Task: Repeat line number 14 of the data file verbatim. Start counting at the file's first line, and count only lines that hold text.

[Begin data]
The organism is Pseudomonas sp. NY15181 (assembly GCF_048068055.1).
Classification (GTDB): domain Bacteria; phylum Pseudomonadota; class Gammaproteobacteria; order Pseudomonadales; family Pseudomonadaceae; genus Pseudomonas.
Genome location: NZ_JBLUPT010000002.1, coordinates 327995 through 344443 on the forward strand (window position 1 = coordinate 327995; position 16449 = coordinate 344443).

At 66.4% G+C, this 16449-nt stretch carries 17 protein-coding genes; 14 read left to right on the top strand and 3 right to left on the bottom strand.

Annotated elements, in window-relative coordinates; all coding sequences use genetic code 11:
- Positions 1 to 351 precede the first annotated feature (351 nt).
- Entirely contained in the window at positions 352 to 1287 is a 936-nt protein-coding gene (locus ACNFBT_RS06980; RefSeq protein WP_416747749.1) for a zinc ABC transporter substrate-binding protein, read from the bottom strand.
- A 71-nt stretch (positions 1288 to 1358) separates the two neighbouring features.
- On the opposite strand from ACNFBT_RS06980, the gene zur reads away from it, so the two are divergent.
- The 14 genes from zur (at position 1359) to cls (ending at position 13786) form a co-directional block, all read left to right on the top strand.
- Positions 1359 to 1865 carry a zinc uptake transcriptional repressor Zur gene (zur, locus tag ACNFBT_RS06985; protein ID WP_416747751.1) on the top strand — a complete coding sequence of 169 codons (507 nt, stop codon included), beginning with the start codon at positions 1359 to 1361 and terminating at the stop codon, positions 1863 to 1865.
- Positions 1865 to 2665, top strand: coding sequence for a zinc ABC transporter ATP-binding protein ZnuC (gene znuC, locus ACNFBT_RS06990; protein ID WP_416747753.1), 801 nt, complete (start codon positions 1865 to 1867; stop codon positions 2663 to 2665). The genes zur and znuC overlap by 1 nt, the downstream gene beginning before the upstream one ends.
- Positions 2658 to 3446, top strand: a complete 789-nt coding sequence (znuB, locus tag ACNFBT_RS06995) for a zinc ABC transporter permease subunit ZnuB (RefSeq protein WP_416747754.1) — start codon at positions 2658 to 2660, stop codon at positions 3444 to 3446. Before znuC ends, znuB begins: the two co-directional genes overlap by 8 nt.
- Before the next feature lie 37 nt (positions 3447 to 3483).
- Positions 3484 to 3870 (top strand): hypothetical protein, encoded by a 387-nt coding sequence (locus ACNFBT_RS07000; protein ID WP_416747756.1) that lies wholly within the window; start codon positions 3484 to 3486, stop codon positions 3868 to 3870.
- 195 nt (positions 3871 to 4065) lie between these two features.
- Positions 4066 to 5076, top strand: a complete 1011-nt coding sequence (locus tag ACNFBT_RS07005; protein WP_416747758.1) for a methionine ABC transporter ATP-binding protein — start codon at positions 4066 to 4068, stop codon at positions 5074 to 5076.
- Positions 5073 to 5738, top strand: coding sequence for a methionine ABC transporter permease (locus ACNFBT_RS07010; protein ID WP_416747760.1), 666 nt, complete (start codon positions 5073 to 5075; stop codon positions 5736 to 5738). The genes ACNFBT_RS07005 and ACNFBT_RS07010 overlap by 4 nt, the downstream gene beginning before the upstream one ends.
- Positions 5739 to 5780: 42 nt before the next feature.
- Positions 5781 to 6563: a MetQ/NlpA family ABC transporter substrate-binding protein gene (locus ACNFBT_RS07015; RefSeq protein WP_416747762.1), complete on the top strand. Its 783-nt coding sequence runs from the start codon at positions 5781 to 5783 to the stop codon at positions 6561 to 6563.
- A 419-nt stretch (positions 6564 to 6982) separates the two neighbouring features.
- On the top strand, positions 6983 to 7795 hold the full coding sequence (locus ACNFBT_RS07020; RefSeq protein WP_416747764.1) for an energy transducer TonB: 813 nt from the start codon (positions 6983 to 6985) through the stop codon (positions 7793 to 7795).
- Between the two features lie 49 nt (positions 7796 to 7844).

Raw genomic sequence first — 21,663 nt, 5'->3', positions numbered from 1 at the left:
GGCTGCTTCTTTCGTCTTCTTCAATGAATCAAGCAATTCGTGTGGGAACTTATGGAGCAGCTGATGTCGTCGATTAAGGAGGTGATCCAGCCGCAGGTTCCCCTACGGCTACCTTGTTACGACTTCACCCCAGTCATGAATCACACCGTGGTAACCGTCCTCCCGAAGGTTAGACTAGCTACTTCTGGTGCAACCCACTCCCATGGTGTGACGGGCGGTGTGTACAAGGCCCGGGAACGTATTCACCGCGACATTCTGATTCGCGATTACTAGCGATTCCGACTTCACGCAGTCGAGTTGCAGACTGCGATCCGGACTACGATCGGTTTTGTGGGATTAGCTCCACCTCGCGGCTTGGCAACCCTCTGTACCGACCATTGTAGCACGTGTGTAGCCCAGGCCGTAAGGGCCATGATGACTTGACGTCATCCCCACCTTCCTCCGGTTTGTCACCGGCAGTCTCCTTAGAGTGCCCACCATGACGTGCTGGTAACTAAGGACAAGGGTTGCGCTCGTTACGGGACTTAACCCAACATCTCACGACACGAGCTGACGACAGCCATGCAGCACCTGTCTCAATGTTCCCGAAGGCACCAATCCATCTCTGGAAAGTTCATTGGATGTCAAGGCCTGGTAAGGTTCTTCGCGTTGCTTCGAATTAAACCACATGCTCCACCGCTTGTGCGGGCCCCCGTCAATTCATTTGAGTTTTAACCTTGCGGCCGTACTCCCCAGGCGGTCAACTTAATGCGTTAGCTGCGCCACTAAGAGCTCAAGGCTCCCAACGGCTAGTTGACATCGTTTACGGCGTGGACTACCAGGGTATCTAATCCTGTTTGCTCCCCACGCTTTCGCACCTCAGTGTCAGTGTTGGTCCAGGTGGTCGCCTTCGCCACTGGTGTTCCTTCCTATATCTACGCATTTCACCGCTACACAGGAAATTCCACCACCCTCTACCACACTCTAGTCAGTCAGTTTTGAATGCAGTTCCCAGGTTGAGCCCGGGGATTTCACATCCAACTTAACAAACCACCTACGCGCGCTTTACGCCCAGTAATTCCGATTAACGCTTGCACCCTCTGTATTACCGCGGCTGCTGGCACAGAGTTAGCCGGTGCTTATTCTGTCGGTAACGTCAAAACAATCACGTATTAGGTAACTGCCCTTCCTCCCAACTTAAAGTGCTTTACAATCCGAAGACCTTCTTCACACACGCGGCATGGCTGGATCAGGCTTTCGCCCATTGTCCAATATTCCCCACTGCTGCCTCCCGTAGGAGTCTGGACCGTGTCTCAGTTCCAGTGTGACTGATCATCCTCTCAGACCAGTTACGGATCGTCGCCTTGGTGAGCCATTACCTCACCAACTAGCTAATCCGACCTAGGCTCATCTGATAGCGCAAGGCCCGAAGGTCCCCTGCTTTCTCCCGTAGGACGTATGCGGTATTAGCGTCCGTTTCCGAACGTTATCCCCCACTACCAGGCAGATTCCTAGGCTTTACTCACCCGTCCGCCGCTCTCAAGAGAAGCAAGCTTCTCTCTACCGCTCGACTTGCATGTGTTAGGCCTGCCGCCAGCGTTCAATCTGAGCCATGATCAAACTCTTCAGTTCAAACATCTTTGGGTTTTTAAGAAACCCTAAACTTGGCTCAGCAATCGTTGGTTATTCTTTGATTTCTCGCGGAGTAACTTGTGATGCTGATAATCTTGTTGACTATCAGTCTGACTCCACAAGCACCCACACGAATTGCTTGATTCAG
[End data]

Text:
- Before the next feature lie 37 nt (positions 3447 to 3483).